Q: Getting back to the offensive line - Rich Ohrnberger missing the first part of camp - is he as far along as you would like him to be?

BB: No, of course not.

Q: Was his development accelerated because he missed the first week or so of camp?

BB: No, it's not accelerated. It's behind. If you have 30 practices and you miss 10 of them, you only have 20. I don't think those 20 practices for you can be more than 30 practices for somebody else. I mean unless - all things being equal - if one guy goes out there and works hard in 20 practices and another guy doesn't in 30; well, that's a different story. Assuming that everybody does what they have a chance to do, the guys who have practiced more and worked more should be further ahead. I'd say 90 percent of the time they are further ahead. No, Rich is behind. There's no doubt about it. I know nobody wanted to be out there more than he did, but those practices he missed at this stage are ones that he can't get back this year, unfortunately. But that's the way it is. He has to do the best he can in the situation that he's in.

Q: When did the long snapper become such a specialized position?

BB: I would say at about the time I came into the league in the 70s, middle to late 70s. A lot of teams, when I first came into the league, I'd say there were a couple long snappers in the league and most teams had a position player that snapped, either a center, linebacker, tight end. Then, in the 70s and the early 80s, that transitioned to having a snapper, a kicker and a punter. In a lot of cases, you had punters and kickers who were also position players still in the 70s. Then you got the specialists, like [Pete] Gogolak and guys like that, who came in and they were just full-time players. In the early 70s and even into the middle 70s, there were still teams that had punters, kickers and snappers that were position players. Even if you look at the Pro Bowl voting, I'm not sure exactly when that changed, I'd say 10-15 years ago. It hasn't been that long where the rule was you had to select a player who was a position player to be your long snapper. Like when you send in your ballot, you had to include somebody that was a snapper so that each team would have one or they picked one. At some point - I can't remember exactly when it was - they went to just strictly selecting a long snapper because, in all honesty, those players didn't snap anymore. It kind of got phased out, like the Lou Groza's and the Gino Cappelletti's and the George Blanda's, who were great kickers and also position players [who] went the way of specialists. A big part of that also was the expansion of the roster. The bigger the rosters, then the more specialization you have. So when you were looking at 39-, 40-, 42-, 43-man rosters, you have to combine some of those things, whereas now you get to the specialization with higher numbers. There's a certain movement out there amongst different teams and coaches and media and so forth about expanding the rosters and saying: 'Well, we have more players and are already paying a certain number of guys. So why not let them all play?' I think the downside to that is the more players you have, then the more specialization you have. So now you have a kickoff guy, a field goal guy, a snapper, a punt return guy, a kickoff return guy, you've got a blocking tight end and goal-line, you've got a receiving tight end and third-down and - defensively - you need all the people to match those. Before you know, you've got a plus-50 punt return guy. Then you got a guy on the long field to return punts when you don't have a lot of ball-handling situations. Yeah, you could take the roster to 70 and find a spot for everybody for that one situation, kind of like in college; you have a field goal snapper, a punt snapper, you've got 20 guys to do 20 different things. I'm not sure if that's good for the game. But obviously it's a longer discussion here. I don't mean to get carried away on a simple question. I just love to help you guys out and give you some information. Now, you can rip me on it for answering a long answer.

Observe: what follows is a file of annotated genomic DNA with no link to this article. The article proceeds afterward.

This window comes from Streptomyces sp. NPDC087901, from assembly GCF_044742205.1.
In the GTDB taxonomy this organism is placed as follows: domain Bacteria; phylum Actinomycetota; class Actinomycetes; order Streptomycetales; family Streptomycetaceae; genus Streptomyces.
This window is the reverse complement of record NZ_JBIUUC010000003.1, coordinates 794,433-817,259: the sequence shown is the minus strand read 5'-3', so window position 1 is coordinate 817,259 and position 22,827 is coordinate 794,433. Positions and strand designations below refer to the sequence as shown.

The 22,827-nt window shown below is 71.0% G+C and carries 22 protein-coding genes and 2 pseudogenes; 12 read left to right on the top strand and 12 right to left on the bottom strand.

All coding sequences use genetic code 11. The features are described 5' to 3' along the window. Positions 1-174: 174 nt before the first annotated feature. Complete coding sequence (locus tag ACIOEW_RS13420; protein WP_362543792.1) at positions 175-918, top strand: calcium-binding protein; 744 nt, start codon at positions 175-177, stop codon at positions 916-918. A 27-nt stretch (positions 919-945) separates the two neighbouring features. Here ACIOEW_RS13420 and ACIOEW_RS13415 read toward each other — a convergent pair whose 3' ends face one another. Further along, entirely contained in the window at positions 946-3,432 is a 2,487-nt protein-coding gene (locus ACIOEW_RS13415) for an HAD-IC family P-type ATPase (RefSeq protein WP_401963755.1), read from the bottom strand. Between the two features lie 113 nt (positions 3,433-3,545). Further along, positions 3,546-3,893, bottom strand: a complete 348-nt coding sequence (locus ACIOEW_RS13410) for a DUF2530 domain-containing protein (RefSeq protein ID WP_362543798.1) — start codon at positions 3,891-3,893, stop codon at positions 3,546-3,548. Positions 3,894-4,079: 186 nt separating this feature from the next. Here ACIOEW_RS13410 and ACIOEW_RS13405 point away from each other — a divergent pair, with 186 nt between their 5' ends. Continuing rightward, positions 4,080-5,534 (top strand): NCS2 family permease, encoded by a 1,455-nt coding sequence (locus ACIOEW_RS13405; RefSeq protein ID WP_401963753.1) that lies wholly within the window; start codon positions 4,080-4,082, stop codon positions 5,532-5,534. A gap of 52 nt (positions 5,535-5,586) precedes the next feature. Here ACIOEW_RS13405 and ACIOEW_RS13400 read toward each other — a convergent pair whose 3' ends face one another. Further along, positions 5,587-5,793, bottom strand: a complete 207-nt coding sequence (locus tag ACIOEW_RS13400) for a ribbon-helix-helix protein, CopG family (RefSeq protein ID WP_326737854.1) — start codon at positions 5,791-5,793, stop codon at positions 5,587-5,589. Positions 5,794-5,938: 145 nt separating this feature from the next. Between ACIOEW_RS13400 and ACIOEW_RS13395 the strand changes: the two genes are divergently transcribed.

Q: Given how important it is to have depth in certain positions on game day, why wouldn't you want a position player to just handle snapping? Why has it become so specialized because it seems like it just takes up a roster spot?